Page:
A replacement plan is a great resource, even when you’re not being replaced.
A year ago, as the role of OpenStack community manager at Red Hat was moving from one person to another, we started thinking about what needs to be in place to effectively transition a role. More generally, we started thinking about planning, and documenting, for your eventual replacement.
We’ll talk about what worked, what didn’t, and what had unexpected benefits for the larger community.
This presentation helps existing and new community managers take a hard look at their roles within their projects to delegate tasks, encourage future advocates, and facilitate the evolution of their community role.
That is the abstract from DevRelCon London 2018 – and I’m totally SQUEE that it was recorded / transcribed / published in this month’s DevRel Newsletter.
Here are my absolute favorite quotes along with some of my fav images used during the actual talk.
Continue reading “Passing The Torch Without Dropping The Ball”
This post is going to be super first world and come from a place of massive privilege – I recognize that I’m in an amazing place to be able to talk about owning a house and selling it and buying another one and setting up my own office at home. That it’s amazing to have a job, to have a remote job, to have a well paying remote job with an amazing company like Red Hat. All that. This post is entirely about bragging about my new home office. And while I feel incredibly proud of how hard we’ve worked to get where we are today, I also realize how very much this is because we appear white and straight and well functioning and normal and this is very much an advantage we have in the world.
I have my very own home office.
Separate from my own home.
When we found out we were pregnant with twins, among the plethora of stressors was that we’d need to remodel our house extensively to make it work once said twins were old enough to want their own spaces. This is YEARS in the future, but it was still right there with all the other OMG things that were dancing through my DOUBLY hormonal brain.
And instead of taking a deep breath and Putting It Aside we put our house on the market, found a new house, packed, moved, and had babies.
No big deal.
Continue reading “I Have An Office!”
This morning, JUST NOW, I scheduled the very first event for the brand new meetup group, PatchMakers.
And I’m totally not freaking out.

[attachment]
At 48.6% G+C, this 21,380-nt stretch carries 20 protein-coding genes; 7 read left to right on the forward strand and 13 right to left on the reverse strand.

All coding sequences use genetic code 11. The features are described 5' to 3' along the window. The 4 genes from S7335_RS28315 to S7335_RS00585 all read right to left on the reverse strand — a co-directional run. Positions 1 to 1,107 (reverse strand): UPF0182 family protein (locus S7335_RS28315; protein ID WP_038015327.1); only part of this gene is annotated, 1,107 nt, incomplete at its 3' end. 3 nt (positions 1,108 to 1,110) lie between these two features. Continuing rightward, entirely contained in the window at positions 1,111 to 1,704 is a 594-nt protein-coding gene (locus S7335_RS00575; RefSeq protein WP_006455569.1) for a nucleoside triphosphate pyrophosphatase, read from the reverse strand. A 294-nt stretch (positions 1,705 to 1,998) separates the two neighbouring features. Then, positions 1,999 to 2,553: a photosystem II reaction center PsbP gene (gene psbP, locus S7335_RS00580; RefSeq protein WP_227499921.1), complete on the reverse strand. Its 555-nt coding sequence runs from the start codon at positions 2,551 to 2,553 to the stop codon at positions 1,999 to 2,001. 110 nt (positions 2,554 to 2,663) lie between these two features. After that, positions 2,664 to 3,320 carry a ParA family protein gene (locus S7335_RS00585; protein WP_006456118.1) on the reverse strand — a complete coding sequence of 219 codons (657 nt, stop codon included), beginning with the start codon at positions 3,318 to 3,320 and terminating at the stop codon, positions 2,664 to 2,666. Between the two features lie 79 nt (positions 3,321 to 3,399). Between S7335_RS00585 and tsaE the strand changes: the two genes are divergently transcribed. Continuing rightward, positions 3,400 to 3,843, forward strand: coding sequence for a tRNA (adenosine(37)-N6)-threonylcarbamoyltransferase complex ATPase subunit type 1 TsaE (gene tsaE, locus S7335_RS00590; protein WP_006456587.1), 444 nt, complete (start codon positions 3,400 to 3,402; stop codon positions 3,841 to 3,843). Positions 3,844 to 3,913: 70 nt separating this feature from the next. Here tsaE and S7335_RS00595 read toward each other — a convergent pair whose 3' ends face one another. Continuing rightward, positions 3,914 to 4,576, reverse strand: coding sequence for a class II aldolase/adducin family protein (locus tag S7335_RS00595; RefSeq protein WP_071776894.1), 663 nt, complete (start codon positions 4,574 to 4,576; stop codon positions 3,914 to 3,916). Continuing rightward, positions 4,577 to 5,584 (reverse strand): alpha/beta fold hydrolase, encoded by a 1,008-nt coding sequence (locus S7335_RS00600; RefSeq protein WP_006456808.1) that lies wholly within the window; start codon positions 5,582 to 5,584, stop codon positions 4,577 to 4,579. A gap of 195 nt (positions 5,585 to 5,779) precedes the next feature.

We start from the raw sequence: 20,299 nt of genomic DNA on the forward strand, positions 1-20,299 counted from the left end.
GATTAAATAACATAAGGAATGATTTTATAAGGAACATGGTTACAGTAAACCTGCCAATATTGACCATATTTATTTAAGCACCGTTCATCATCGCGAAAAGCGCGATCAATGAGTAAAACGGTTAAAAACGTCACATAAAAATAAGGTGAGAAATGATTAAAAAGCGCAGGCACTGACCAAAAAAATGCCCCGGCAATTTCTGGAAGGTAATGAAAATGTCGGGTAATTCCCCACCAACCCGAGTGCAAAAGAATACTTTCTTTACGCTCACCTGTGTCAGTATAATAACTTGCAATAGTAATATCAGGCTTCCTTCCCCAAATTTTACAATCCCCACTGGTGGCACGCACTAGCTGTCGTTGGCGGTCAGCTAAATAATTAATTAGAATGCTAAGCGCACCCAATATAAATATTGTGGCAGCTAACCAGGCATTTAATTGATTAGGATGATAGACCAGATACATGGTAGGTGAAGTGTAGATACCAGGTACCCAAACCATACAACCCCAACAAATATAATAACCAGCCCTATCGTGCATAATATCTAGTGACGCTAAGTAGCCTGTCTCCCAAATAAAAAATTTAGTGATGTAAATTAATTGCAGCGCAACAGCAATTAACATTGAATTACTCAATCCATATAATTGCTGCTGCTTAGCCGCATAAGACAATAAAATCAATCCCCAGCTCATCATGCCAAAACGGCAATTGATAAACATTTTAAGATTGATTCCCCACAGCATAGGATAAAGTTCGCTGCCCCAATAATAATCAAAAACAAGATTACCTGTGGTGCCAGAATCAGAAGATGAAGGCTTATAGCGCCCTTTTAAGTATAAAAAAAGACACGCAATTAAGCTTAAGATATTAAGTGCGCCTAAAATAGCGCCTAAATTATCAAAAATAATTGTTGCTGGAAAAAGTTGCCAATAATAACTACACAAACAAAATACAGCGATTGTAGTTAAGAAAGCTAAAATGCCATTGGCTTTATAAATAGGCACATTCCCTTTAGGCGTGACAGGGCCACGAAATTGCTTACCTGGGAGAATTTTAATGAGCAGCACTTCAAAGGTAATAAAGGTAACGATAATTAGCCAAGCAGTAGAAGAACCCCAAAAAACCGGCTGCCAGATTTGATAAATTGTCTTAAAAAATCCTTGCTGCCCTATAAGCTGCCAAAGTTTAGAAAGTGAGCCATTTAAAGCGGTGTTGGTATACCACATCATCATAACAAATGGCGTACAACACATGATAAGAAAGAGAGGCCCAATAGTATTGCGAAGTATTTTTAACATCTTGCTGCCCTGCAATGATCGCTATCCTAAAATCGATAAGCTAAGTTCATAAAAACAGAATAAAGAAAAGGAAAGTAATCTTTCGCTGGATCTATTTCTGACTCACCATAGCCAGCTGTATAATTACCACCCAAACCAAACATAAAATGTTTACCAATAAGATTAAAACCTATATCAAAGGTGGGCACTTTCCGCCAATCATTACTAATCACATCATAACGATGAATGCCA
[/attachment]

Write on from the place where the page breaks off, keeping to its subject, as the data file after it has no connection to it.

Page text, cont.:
But, more importantly, I’m super excited about this group.
Continue reading “Step Zero: Schedule Your First Event”
YEAH YOU KNOW ME!
I went to six conferences in forty eight days and that’s just a bit overwhelming.
I had this abstract idea that it was over the course of the around eight weeks or so but then I looked at the actual dates and pulled it up on a calendar calculator and now I want to vomit.
FORTY. EIGHT. DAYS.
This is in stark contrast to the rest of the year when i didn’t attend ANYTHING.
Wait, no, I did That One Thing – OpenStack Project Team Gathering where I did a ton of interviews and OMG I just realized I have to edit SO MANY VIDEOS.
Now, part of the not travelling AT ALL is because I was coming back from maternity leave and didn’t want to travel while the twins were so young and part of the travelling WAY TOO MUCH is because dayum if I didn’t just plan for that so poorly but also I really missed travel and speaking and doing All The Things.
Let’s make 2019 much more balanced and not have entire quarters of no travel NOR have entire quarters of all the travel, mkay?
Also, my partner will kill me, understandably, kthxbye. Cause three kids and one parent is ROUGH.
But first, let’s look back at that travel insanity and Learn The Lessons.
As an aside, I started to write up ALL of the travel reports at once and got completely overwhelmed, so this is ONLY THE FIRST TWO.
Bite sized chunks are bite sized.
Continue reading “Who Down With OCP?!?”
As I’ve been rebuilding this site. In case you hadn’t noticed. I have.
Cause of the hack.
And this is what I’ve learned so far…
Backups Aren’t Necessary UNTIL THEY ARE
If I had been maintaining regular backups (which the hosting company is totally happy to do for just a few euros more per month), it would’ve taken a few short hours (minutes? let’s hope I never find out.) to rebuild. Instead it’s been days. And it’s going to take at least another week to smooth out all the wrinkles.
So now I use Vaultpress, a WordPress plugin that interfaces with Jetpack, for daily backups.
Continue reading “What We’ve Learned So Far”